The illusion that a foreign technical director will solve in the Vinotinto team, with his mere presence and knowledge, the structural and historical failures of Venezuelan football is a fetish idea created by Rafael Esquivel, the former president of the Venezuelan Football Federation, convicted and confessed in the United States for his misdeeds in Conmebol.
This illusory idea remains intact in the new directive of the FVF, who believe that with the hiring of a coach of international hierarchy, with the veneer of wisdom that Argentines like Néstor José Pékerman have in their CVs, the Vinotinto will give for arts of birlibirloque a quality leap and qualify for the long-awaited FIFA World Cup.
The truth is that everything has been a hoax, a mantra repeated by federatives, old and new, to catch the unwary, and hide reality. The problem of the Vinotinto is not of a coach. The defeats that Vinotinto suffered under the direction of interim coach Leonardo González could have been accumulated by Pep Guardiola, Jürgen Klopp or José Mourinho.
The deficiencies of national football are not exclusively that a couple of corner shots are poorly defended or that goalkeeper Wuilker Faríñez had a bad night in goal. The faults are deeper and come from afar. The first is that Venezuela was very late to football. When Uruguay and Brazil were already world champions, the national team didn't even exist.
In fact, soccer in Venezuela was an elite sport, which began to be practiced in private educational centers, run by priests. Until the end of the eighties of the last century, the national First Division championship was made to attract European immigrants to the stadium; Italians, Spanish and Portuguese who missed their clubs and looked for a substitute in teams like Deportivo Italia, Portugues, Vasco and Galicia, which did nothing to make national football flourish and consolidate itself as a sporting and social activity.
For this reason, our oldest team, Estudiantes de Mérida, just celebrated 50 years, while in any part of South America the institutions have been founded for a century and have deep roots, a history, facilities, resources and millions of followers as in the case of Boca and River in Argentina, or Flamengo and Fluminense in Brazil.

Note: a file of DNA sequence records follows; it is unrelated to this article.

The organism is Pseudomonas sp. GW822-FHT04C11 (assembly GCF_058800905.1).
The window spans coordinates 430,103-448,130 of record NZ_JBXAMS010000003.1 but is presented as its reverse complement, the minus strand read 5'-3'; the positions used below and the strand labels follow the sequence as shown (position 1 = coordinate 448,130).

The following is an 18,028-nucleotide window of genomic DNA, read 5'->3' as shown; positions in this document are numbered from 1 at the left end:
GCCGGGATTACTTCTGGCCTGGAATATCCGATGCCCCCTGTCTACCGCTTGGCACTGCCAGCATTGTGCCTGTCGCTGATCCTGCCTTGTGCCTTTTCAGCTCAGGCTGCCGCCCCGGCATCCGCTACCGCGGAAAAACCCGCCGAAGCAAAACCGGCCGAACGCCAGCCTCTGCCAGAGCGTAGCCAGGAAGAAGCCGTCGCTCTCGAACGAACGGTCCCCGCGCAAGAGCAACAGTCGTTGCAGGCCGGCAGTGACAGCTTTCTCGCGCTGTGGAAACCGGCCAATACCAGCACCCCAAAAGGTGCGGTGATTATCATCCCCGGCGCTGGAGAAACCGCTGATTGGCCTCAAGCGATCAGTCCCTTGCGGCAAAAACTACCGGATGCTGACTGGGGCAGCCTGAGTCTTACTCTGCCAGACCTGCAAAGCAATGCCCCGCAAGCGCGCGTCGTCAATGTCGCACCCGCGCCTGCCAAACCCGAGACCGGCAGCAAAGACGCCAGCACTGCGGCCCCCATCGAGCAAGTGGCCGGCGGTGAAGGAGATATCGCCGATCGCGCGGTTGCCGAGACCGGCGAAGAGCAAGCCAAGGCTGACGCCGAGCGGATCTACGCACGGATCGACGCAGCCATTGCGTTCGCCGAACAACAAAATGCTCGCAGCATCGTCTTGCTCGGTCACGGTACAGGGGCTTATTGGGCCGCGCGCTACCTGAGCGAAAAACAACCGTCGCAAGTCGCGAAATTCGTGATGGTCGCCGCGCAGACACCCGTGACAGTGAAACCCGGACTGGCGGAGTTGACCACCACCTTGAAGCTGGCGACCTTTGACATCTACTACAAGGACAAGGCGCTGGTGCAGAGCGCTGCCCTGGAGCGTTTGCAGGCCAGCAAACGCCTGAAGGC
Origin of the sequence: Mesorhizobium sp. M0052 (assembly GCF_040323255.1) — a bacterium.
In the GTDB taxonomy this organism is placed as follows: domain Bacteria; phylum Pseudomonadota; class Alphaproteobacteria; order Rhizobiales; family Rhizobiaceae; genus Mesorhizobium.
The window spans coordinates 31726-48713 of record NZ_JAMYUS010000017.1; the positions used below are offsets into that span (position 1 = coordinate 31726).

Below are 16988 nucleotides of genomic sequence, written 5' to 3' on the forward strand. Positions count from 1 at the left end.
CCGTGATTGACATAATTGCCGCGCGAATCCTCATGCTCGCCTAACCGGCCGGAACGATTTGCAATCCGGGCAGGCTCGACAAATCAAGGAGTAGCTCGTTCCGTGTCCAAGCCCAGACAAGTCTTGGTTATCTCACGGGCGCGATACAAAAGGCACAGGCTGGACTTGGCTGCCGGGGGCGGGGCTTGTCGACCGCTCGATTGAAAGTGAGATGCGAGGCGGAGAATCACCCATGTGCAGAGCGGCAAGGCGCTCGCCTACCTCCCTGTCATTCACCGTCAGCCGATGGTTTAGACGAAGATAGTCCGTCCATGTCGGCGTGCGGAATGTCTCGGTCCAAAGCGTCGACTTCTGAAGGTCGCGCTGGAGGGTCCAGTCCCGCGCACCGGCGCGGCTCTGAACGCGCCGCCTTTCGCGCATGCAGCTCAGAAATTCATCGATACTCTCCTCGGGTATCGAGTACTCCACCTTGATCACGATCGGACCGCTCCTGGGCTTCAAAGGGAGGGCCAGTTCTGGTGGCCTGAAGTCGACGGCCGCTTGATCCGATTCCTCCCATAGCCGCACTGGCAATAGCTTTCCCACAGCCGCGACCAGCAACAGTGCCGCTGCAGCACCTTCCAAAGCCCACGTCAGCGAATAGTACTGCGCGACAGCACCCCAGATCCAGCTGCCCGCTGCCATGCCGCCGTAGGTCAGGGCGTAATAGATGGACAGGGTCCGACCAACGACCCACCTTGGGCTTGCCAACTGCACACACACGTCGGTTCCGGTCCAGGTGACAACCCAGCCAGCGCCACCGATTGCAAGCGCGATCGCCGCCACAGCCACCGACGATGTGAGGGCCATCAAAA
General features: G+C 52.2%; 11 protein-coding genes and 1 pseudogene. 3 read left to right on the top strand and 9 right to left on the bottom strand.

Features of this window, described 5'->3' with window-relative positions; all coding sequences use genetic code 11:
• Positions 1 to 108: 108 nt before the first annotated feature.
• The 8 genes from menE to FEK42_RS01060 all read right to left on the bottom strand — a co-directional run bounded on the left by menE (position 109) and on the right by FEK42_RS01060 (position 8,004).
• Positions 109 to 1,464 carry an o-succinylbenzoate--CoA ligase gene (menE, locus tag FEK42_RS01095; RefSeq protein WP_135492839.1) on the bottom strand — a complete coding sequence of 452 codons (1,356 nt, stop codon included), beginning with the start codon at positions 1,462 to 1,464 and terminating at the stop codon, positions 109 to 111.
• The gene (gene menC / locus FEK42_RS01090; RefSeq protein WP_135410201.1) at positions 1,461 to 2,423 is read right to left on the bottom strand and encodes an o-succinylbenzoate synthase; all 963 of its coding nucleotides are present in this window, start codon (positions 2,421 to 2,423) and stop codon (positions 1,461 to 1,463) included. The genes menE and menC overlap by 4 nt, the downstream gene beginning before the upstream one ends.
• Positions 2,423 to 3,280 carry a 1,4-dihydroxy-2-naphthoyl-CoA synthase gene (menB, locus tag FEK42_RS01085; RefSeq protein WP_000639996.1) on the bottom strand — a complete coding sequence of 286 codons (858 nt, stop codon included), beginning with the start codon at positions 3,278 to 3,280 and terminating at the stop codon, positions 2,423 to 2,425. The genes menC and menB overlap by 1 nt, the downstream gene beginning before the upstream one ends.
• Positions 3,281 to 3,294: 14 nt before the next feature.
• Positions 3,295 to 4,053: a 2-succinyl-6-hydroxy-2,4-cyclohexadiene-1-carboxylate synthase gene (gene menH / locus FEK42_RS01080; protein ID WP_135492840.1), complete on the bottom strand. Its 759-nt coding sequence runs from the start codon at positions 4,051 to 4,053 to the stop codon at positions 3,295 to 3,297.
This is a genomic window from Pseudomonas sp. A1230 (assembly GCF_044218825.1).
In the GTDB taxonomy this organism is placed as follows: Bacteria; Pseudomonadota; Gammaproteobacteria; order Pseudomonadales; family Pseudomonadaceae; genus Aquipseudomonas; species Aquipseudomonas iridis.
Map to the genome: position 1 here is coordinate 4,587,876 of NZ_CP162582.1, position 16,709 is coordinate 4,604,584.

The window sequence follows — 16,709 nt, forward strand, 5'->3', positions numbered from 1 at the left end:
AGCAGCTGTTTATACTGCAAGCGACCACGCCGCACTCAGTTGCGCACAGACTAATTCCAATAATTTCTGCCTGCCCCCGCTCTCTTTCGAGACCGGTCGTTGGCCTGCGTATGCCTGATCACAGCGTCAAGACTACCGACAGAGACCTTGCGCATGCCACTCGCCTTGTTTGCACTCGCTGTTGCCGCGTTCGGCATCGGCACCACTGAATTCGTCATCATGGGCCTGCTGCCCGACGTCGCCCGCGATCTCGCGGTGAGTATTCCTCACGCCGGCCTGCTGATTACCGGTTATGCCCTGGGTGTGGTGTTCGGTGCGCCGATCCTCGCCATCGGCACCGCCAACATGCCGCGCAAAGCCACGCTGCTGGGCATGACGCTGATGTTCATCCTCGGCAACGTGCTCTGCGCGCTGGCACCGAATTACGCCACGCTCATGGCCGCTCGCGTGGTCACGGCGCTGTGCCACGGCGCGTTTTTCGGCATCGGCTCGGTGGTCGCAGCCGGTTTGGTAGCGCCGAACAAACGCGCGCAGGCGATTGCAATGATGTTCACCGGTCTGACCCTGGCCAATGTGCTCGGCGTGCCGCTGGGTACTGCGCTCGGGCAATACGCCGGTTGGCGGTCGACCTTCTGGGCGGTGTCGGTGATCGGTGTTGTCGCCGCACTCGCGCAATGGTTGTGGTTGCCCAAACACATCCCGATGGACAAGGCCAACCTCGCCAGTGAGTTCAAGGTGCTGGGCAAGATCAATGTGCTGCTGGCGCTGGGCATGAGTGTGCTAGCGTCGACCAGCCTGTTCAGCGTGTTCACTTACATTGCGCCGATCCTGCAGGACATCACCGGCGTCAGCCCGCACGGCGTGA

Even Bolivia, with which Venezuelan soccer tends to share the bottom places in the table, has won a Copa América, attended a World Cup and has centuries-old clubs like the popular The Strongest.
Where is the popular roots of teams like Atlético Venezuela, Metropolitano, UCV, Lala or Deportivo La Guaira, last champion of the Futve League? These are ventures, initiatives of businessmen in love with football who, just as they invest today, tomorrow will disappear from the activity together with their franchises as has happened before.
The fact that Venezuela has exported players in recent years is a minimal advance, but the true capacity of these players has been oversized. In Brazil, Rafinha came off the bench and his mere presence helped Neymar make the green-yellow football flow to give Uruguay, another powerhouse, a ride.
Where is the Rafinha de la Vinotinto? That player who waits patiently for his turn on the substitute bench to enter the court and break it with his skill. Richard Páez and César Farías managed to lift the Vinotinto and make it compete with more success; but they fell short, because going to the World Cup is not a trip in South America.
They are years of work to build what does not exist today.
Leo González deserves to be ratified on the national team bench
The work of Leo González at the head of the FVF must be valued in its proper dimension. The passion for seeing Vinotinto win clouds the fans, and especially the most furious tweeters who rant about the players, with racist and even threatening insults, such as those received by striker Sergio Córdova for his poor performance in the national team.
These players are being asked to beat Brazil or Argentina, who are full of cracks and a soccer tradition that Venezuela lacks.
For this reason, the 70 minutes that Leo González's team was beating the verdeamarilla in the Olympic stadium is a demonstration that even with all the structural deficiencies of national football, Vinotinto can compete and fight for points.
But nobody should make a drama because the team falls into Conmebol. This is the most demanding tie in the world. And less to crucify Leo González. He put his chest to the bullets, got a win, gave another face to the team and deserves to be ratified.
Qualifying for the World Cup every two years would be more difficult for Venezuela
The South American tour carried out by FIFA President Gianni Infantino has no other purpose than to convince Conmebol leaders, including the new FVF president, Jorge Giménez, of the benefits of the World Cup being played every two years.
Will the FVF benefit from this change? From a purely economic point of view, it could mean more income from Fifa to promote new sports projects, such as the creation of a new High Performance Center in Caracas. In sports, the new eliminatory system that will have to be changed would mean that it will be more difficult to classify.
Instead of the all-against-all system that has been used since the qualifying round to qualify for the 1998 World Cup in France, the elimination by groups will surely return, where fewer games are played and the chance is slim, because Brazil, Argentina and Uruguay are heads of group to fight for quotas.
FIFA wants to prevent stars like Messi and Neymar from crossing the Atlantic, and that is only possible if the tie is shortened.